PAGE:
Education

Fresno City plans action against instructor

Fresno City College officials said they plan to take action against an instructor accused of presenting religious-based and anti-gay views as fact in a health class. But school officials declined to say what action they will take.

In a March 8 letter to three students who complained, the school said its investigation found that instructor Bradley Lopez violated district policy and engaged in conduct that could create a hostile learning environment. The students were part of a complaint filed by the American Civil Liberties Union in February.

The letter from Christopher M. Villa, Fresno City's vice president of student services, said that Lopez's conduct could have unreasonably interfered with students' learning by making insulting comments directed at homosexuals. A copy of the letter was posted on the Web site of the college's student newspaper, The Rampage.

Lopez, who didn't return telephone calls Wednesday, has vehemently denied the allegations. His attorney, Charles Magill, said Lopez has done nothing wrong: "We completely disagree with the findings."

Magill also said that Lopez, who teaches health science, has not been reprimanded or notified of any pending disciplinary action. He said Lopez continues to teach at Fresno City and is not going to change the way he teaches.

The two-page letter from Villa said Lopez described homosexuals as "suffering from a mental disorder and advising psychological counseling as a remedy." Doing so, the letter said, violated district policy prohibiting comments based on sexual orientation.

Lopez also was found to have violated district policy by teaching religious material, which is inconsistent with Fresno City as a public institution. Villa said the instructor was not required to hide his religious belief, but should not have engaged in religious indoctrination as he did by assigning readings from the Bible.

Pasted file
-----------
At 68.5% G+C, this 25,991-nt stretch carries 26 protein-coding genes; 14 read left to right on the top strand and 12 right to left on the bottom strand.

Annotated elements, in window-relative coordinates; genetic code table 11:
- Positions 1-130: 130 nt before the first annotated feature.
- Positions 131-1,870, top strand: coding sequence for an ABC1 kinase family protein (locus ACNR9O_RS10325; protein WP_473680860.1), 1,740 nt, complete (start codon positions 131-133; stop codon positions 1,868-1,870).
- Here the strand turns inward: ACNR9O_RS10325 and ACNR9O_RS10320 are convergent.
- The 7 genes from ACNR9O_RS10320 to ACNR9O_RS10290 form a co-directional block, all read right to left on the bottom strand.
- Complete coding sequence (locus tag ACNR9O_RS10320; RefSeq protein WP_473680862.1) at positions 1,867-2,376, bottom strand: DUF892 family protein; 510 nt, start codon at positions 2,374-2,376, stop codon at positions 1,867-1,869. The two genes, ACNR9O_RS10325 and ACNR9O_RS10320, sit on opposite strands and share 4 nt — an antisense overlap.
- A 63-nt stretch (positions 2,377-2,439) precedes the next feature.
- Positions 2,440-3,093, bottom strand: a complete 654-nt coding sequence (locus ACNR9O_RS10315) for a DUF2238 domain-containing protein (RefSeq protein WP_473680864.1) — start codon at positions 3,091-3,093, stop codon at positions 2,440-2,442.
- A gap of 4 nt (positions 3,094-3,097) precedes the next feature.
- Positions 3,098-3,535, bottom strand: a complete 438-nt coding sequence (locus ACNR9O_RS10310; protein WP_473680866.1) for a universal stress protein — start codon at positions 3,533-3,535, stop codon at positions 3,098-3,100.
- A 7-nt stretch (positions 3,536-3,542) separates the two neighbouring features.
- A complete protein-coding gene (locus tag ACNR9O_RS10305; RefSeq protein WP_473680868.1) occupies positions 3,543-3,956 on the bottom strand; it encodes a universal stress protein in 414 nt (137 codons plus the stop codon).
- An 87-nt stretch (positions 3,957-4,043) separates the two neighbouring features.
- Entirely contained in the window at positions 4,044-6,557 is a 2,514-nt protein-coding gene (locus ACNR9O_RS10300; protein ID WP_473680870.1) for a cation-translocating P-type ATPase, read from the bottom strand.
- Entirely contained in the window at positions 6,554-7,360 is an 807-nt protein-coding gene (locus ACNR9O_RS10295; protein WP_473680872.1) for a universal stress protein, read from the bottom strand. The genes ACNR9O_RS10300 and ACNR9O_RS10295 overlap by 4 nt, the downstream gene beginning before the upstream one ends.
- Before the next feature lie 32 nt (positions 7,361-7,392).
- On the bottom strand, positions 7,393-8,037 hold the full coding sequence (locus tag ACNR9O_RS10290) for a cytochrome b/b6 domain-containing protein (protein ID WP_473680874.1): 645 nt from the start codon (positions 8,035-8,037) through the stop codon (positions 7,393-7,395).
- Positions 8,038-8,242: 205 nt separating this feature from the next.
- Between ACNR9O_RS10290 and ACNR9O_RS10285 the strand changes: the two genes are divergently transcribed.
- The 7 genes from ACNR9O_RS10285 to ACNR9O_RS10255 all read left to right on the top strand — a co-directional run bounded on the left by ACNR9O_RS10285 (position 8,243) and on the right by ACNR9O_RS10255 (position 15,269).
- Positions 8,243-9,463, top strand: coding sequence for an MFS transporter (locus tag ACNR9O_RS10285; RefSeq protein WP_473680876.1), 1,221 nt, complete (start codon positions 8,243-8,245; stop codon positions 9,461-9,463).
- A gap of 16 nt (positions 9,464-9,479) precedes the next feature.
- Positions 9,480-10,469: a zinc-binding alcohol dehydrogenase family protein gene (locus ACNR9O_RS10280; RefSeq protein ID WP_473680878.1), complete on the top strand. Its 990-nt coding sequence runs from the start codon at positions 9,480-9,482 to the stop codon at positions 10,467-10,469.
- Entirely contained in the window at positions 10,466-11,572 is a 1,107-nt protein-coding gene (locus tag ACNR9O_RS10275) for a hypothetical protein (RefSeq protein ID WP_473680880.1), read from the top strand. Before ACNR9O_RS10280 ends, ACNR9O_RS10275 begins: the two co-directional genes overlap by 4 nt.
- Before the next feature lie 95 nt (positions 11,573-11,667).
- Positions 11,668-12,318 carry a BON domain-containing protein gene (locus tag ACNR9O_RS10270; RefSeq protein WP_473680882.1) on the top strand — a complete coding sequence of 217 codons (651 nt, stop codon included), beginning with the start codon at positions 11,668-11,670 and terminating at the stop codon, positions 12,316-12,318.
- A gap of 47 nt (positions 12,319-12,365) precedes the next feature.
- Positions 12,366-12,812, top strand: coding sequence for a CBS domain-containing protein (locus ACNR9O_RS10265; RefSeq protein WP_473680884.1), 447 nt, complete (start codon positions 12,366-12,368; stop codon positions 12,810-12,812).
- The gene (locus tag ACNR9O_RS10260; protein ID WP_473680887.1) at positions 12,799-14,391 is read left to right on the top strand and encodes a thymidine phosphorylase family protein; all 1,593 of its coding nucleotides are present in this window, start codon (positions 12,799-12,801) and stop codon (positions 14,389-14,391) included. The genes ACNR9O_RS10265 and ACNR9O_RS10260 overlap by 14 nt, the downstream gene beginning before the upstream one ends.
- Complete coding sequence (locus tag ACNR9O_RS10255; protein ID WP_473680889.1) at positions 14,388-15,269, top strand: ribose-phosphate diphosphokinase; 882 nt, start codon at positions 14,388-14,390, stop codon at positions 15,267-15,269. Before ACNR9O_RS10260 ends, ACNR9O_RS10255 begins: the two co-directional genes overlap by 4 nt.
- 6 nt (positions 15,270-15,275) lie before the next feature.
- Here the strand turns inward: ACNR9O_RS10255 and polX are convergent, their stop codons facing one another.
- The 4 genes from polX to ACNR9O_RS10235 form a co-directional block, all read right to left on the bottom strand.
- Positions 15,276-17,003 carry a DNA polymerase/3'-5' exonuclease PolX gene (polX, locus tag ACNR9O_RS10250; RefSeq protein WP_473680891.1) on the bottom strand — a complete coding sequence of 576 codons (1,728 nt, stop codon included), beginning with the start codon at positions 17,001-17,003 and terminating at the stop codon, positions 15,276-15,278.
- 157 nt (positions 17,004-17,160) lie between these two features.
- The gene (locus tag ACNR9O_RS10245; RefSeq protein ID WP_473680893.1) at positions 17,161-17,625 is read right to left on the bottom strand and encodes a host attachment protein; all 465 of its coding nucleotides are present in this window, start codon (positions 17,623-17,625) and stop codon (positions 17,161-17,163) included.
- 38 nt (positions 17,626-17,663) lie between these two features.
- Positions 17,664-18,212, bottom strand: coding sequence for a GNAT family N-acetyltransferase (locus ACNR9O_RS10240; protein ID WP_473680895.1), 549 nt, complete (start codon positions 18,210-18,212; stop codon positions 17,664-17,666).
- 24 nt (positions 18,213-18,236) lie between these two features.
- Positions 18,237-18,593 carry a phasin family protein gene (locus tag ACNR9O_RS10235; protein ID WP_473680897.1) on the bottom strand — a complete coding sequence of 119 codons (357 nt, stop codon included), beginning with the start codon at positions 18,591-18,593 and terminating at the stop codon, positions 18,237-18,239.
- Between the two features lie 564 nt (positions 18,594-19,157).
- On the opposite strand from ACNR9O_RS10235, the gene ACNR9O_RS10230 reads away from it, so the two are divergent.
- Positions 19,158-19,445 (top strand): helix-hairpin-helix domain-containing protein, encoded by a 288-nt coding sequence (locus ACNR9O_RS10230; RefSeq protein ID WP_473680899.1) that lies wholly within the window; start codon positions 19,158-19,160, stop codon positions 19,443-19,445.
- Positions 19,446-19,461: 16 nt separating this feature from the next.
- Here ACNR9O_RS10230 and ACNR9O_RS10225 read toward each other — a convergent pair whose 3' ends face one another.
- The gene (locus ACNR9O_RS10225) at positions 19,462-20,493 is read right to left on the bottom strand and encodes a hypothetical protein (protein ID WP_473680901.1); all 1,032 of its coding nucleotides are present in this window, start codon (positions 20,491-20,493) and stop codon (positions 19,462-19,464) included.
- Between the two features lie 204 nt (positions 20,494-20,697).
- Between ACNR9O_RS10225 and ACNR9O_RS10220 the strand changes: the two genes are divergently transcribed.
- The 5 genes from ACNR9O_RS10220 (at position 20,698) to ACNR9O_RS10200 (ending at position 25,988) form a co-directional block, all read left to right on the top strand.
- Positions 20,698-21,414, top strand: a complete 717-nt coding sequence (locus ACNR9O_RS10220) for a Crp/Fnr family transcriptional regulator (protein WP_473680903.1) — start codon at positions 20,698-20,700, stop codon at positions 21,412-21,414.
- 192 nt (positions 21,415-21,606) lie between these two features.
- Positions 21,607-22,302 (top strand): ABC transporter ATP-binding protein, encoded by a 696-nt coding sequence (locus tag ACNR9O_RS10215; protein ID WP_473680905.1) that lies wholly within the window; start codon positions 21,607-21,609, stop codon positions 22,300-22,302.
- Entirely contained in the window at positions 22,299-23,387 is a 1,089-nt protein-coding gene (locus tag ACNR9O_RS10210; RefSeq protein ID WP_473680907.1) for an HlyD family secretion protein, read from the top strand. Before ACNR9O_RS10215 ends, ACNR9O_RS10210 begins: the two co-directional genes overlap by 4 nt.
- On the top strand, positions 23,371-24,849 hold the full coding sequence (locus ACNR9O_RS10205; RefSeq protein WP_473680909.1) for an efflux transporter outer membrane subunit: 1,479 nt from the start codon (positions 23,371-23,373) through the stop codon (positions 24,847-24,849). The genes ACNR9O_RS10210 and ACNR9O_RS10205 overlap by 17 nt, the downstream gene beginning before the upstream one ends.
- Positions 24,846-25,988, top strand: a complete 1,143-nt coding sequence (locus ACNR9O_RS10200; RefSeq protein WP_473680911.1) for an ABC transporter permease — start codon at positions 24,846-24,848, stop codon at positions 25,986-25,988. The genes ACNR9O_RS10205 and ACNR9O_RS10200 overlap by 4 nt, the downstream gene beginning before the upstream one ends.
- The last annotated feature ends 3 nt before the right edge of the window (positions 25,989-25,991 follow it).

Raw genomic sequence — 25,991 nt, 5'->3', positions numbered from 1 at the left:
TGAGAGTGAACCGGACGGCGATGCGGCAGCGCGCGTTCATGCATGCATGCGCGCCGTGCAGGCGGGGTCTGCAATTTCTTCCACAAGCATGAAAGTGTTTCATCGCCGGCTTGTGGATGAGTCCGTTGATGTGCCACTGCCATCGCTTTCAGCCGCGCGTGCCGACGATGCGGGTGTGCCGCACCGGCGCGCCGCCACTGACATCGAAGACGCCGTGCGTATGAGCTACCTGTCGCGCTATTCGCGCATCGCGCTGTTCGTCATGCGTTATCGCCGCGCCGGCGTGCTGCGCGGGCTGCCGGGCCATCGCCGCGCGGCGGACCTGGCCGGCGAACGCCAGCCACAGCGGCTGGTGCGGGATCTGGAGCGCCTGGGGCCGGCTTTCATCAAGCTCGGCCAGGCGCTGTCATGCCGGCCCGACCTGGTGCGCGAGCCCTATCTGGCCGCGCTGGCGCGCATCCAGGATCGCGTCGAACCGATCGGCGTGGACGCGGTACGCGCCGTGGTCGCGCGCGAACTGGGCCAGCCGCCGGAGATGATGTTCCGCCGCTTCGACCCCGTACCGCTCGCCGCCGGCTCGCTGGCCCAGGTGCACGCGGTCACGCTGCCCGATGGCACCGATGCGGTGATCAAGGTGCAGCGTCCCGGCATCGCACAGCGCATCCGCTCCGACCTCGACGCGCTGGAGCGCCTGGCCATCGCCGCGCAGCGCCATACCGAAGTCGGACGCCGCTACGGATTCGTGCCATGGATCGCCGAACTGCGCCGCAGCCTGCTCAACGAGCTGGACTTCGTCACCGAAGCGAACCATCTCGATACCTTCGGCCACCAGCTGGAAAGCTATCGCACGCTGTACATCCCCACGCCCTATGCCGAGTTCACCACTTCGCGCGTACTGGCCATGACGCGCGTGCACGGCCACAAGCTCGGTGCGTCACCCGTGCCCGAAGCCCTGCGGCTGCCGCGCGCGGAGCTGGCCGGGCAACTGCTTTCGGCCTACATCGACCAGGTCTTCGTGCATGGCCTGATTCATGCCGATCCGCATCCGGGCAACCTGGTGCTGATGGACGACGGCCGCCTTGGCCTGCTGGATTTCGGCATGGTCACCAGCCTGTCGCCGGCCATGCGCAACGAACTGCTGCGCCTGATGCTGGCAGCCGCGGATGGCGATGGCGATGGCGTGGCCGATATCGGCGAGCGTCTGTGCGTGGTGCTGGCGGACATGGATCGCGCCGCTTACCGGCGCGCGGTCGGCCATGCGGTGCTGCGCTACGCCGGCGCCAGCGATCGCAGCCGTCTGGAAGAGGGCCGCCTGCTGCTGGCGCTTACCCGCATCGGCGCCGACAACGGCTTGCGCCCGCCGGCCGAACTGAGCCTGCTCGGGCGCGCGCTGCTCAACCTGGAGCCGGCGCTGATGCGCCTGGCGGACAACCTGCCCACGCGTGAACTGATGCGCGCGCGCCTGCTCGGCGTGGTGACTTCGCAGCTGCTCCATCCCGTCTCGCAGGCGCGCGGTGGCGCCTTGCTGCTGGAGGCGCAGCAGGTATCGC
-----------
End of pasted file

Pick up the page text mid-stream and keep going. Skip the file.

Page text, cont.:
The school also concluded that Lopez's actions are not protected by academic freedom -- a principle that allows instructors to teach controversial ideas without fear of punishment. The idea of academic freedom is that healthy exchanges with students can lead to thought-provoking discussions.

The college said it would "take appropriate action to address the violations policy and regulations and prevent them from recurring in the future."

School officials aren't discussing what action might be taken, calling it a personnel matter. A written statement from Fresno City College President Cynthia Azari said the school is committed to its anti-discrimination and harassment policies. She added: "The situation is being handled appropriately."

Jacqueline Mahaffey, 24, one of the students who complained, said she felt vindicated. "It makes me feel good to know that the college is acknowledging this and they are going to do something about it," she said. However, she said she wants to make sure action is taken and that the letter "is not just a device to placate us."

Elizabeth Gill, a staff attorney with the ACLU of Northern California, called the findings "a great first step" but is still waiting to see what action is taken against Lopez.

"My agenda is that the school make sure that all their health science classes are teaching medically accurate and unbiased information. It's the school's responsibility to make sure that happens," Gill said.

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